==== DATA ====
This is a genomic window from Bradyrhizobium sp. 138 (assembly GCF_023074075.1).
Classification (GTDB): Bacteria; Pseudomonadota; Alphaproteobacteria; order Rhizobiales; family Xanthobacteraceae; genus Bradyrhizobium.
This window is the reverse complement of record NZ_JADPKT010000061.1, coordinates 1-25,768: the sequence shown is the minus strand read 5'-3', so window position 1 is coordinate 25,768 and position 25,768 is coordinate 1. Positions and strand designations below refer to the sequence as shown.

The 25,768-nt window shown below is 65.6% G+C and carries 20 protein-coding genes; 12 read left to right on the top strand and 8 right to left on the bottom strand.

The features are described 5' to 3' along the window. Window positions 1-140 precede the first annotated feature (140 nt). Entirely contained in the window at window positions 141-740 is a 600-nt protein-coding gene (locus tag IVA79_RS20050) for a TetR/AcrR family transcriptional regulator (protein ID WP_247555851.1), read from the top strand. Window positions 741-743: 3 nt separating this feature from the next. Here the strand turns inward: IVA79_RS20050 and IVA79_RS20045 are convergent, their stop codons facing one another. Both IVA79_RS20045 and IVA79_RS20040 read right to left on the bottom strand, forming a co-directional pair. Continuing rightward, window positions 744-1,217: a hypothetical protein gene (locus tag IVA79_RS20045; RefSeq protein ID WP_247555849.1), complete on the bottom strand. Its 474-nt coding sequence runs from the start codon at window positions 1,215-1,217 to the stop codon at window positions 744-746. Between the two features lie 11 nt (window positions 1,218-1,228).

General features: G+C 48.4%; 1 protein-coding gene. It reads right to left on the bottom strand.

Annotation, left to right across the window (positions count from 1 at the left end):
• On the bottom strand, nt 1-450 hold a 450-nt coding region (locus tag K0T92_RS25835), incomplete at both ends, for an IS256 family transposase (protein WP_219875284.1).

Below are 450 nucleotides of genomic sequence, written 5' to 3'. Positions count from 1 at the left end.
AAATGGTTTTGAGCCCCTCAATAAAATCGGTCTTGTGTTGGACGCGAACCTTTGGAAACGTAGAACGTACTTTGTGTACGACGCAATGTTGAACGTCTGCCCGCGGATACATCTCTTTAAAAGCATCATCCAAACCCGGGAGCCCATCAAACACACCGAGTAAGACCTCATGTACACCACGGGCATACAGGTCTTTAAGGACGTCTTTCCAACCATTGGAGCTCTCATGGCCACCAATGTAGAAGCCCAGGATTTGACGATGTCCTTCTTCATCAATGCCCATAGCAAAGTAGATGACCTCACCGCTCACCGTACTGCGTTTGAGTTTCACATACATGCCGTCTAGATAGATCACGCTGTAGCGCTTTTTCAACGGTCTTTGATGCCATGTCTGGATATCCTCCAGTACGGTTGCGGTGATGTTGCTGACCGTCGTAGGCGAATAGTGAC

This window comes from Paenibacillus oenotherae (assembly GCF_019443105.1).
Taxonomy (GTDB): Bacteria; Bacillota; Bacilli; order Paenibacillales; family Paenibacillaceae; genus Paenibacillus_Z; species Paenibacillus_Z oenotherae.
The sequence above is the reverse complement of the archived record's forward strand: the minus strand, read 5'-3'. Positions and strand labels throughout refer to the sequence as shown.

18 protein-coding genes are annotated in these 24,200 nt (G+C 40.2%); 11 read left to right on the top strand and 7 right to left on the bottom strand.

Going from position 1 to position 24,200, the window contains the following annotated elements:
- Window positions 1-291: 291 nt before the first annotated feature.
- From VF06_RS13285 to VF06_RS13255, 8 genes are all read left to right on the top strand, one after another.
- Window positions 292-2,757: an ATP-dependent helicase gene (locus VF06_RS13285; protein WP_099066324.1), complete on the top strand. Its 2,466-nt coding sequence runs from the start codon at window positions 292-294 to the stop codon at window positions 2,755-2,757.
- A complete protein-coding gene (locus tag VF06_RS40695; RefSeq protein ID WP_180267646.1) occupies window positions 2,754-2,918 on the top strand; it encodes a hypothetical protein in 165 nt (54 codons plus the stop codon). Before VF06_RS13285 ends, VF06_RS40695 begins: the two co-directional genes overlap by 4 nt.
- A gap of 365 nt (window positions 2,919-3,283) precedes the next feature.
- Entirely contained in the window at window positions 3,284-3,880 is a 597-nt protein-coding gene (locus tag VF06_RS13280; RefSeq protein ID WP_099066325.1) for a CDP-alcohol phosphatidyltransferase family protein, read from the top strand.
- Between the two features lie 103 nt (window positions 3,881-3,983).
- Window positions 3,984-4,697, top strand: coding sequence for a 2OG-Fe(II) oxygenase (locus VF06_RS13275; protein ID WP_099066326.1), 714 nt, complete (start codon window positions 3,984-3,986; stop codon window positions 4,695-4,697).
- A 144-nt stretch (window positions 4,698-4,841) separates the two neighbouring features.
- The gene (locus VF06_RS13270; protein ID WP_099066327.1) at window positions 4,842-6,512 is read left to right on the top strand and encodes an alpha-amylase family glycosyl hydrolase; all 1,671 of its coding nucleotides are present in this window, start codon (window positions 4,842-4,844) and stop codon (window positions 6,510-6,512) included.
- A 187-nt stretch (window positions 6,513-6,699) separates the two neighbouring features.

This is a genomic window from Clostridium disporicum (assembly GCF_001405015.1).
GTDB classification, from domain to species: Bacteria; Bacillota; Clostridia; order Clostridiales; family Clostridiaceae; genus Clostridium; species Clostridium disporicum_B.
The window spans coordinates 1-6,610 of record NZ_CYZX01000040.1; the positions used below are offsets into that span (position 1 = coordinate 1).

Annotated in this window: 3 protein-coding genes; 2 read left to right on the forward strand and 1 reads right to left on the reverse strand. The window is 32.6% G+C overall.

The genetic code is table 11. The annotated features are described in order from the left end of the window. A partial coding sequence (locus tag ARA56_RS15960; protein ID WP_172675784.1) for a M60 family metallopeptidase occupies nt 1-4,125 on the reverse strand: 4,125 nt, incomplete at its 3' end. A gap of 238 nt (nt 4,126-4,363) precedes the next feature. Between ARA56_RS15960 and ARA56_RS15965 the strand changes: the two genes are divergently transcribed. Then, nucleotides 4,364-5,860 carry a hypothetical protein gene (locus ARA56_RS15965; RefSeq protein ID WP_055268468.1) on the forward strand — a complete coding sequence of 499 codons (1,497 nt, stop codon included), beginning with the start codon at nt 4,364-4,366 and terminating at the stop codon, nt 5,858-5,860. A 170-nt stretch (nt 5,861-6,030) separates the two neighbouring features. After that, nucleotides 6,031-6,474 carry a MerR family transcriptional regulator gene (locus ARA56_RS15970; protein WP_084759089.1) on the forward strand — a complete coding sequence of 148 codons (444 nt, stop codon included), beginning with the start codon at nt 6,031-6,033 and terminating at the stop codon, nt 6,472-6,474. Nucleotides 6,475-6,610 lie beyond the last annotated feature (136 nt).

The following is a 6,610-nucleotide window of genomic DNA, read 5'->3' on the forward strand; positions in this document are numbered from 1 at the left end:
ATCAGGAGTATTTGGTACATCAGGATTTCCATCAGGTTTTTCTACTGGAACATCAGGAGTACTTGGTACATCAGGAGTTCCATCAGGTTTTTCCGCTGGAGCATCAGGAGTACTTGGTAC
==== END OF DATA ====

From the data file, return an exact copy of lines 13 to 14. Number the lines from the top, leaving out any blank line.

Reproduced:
The sequence above is the reverse complement of the archived record's forward strand: the minus strand, read 5'-3'. Positions and strand labels throughout refer to the sequence as shown.

18 protein-coding genes are annotated in these 24,200 nt (G+C 40.2%); 11 read left to right on the top strand and 7 right to left on the bottom strand.